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The Major

The International Security and Conflict Resolution (ISCOR) major at San Diego State University is an innovative, interdisciplinary program designed to provide students with a sophisticated understanding of the political, moral, socio-economic, and cultural dimensions of challenges to global and human security. ISCOR exposes students to a multiplicity of ideological, regional, and cultural perspectives. During the course of their studies, students will attain a comprehensive and multifaceted understanding of global affairs and the many challenges to building a more peaceful, just and ecologically sustainable global order. In addition, ISCOR students will develop a rich appreciation of both increased global interconnections and enduring diversity in cultural practices, political systems, and economic systems. Overall, students will sharpen their skills in research and critical reasoning and get set on the path of developing expertise on specific global issues. Upon graduation, ISCOR students tend to be well positioned for more advanced studies or for embarking upon careers in positions related to global affairs.

The ISCOR program features three areas of emphasis: (1) Justice in the Global System; (2) Cooperation, Conflict, and Conflict Resolution; and (3) Environment and Security. To complete the program, students must take courses listed below under preparation for the major and the major requirements, as well as fulfill the requirements under foreign language and study abroad. To graduate, students must complete a thesis, an internship, or a 500-level class pre-approved by the ISCOR director or adviser.

Advising

Dr. Allen Greb
Office: SH-223B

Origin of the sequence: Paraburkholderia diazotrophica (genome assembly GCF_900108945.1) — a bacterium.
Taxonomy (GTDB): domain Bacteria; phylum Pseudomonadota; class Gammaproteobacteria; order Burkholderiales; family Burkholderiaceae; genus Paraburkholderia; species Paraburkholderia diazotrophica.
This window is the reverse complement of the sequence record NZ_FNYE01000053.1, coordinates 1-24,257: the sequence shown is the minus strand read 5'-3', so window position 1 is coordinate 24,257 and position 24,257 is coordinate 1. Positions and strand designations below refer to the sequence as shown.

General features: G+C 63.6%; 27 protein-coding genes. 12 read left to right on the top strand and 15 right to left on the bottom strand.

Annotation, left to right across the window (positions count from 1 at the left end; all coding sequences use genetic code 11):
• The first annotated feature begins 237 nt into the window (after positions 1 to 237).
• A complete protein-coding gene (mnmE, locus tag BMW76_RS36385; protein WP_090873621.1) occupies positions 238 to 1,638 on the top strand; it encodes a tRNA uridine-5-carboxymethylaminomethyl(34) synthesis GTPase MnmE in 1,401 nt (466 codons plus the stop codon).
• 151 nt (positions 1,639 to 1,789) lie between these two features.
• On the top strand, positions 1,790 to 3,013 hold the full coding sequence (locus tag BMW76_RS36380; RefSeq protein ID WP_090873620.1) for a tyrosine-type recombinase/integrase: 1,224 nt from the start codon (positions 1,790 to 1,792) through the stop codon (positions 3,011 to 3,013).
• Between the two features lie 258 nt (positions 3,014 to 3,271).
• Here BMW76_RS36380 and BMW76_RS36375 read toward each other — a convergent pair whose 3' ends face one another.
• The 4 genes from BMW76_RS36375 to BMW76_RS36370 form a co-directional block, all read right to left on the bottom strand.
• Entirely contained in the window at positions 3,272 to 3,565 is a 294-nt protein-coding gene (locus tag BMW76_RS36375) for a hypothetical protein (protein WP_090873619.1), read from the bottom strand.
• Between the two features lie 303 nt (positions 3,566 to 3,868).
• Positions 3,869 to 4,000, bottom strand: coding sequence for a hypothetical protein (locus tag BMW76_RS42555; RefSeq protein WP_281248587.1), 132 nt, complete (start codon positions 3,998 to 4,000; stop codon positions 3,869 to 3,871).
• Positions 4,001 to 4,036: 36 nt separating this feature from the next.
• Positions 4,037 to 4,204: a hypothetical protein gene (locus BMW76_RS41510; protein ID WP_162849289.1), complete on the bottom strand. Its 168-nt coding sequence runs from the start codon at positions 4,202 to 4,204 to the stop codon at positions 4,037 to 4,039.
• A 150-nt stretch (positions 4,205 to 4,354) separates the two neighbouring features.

Phone: (619) 594-3768
Email: [email protected]

Director

Dr. Latha Varadajaran
Office: NH 124
Phone: (619) 594-3255
Email:[email protected]

Preparation for the Major (27 units)

All ISCOR majors are required to take a series of undergraduate courses as a part of their general education curriculum in order to prepare them to take upper-division ISCOR classes. Some courses are mandatory, others are recommended. There are 27 pre-major units total. All ISCOR majors must meet their pre-major requirements in order to graduate. A majority of these units are attained through taking the six mandatory courses. Students can choose an additional three courses from three clusters outlined below.

Students must take the following classes (18 units):

ISCOR 200: International Security and Conflict Resolution
Comprehensive picture of multidisciplinary international security and conflict resolution (ISCOR) program.

Economics 101: Principles of Economics
Principles of economic analysis in the areas of national income analysis, money and banking, business cycles, and economic stabilization.

Economics 102: Principles of Economics
Principles of economic analysis with emphasis on direction of production, allocation of resources, and distribution of income.

History 101: World History
Modern history from a global perspective, 1500 to present.

Political Science 103: Introduction to Comparative Politics
Examination of problems of decision-making and control in various political systems, emphasizing political action in cultural contexts.

Religious Studies 101: World Religions
Broad historical development and philosophical overview of major world and selected tribal traditions from primal times to present.

Students must take a total of 9 units by selecting one 3-unit course from each group (A-C)


GROUP A (one of the following):

Anthropology 102: Introduction to Cultural Anthropology